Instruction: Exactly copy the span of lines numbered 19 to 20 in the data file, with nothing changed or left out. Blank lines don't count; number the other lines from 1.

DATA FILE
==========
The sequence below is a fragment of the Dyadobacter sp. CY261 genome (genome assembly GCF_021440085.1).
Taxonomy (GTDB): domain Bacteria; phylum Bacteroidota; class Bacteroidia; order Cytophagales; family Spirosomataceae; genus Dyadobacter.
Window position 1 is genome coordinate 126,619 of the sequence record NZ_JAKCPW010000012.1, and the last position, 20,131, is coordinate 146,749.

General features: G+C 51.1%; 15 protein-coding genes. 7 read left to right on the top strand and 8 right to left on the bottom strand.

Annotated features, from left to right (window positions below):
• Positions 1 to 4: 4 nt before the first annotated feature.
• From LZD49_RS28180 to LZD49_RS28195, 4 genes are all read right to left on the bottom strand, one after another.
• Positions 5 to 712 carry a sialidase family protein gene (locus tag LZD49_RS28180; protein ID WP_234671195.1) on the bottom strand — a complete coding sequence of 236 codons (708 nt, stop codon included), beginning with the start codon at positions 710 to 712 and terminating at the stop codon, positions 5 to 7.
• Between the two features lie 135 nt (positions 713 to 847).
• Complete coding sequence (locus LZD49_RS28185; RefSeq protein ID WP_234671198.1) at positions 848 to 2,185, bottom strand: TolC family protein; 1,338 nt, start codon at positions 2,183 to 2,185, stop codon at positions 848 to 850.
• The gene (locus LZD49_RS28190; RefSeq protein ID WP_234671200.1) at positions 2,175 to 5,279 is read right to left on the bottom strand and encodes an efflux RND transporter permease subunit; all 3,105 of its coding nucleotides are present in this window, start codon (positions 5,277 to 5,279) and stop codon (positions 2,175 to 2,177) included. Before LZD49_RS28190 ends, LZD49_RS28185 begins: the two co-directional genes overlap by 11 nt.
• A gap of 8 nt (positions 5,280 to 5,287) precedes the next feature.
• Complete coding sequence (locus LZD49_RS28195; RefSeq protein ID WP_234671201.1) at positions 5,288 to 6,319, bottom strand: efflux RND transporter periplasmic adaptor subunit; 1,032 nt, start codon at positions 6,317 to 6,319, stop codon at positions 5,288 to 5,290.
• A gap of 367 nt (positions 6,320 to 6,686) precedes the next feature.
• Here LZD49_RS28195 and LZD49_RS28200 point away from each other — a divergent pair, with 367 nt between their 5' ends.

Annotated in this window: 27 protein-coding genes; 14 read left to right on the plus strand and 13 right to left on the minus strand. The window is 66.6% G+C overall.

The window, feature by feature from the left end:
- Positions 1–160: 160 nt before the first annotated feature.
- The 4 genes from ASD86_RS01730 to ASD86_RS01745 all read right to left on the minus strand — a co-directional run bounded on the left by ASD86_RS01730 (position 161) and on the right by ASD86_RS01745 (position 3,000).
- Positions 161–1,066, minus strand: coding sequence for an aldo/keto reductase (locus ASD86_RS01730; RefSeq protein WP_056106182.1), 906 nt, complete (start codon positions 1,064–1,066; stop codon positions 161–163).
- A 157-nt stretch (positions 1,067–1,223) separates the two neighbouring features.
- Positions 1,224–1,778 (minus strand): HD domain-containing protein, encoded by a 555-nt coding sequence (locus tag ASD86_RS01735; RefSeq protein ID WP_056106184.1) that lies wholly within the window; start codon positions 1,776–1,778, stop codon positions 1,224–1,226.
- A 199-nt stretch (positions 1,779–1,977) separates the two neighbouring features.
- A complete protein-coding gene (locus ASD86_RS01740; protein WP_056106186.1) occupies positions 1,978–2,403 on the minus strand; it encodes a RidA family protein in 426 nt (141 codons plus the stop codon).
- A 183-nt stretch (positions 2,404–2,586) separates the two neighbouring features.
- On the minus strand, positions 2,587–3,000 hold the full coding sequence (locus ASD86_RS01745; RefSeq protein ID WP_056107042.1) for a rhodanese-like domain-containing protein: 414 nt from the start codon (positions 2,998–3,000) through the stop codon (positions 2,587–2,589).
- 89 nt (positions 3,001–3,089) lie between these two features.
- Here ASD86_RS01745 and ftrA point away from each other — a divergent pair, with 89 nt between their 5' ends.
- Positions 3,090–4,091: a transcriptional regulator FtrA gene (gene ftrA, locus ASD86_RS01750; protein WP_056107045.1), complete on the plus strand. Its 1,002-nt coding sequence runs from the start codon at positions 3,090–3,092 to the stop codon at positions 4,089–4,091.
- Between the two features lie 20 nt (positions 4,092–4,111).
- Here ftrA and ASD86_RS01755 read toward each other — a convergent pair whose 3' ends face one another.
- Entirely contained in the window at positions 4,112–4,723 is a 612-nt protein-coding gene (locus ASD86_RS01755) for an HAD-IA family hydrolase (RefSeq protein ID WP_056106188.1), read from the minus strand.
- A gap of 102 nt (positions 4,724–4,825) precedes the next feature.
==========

- The 4 genes from ASD86_RS01730 to ASD86_RS01745 all read right to left on the minus strand — a co-directional run bounded on the left by ASD86_RS01730 (position 161) and on the right by ASD86_RS01745 (position 3,000).
- Positions 161–1,066, minus strand: coding sequence for an aldo/keto reductase (locus ASD86_RS01730; RefSeq protein WP_056106182.1), 906 nt, complete (start codon positions 1,064–1,066; stop codon positions 161–163).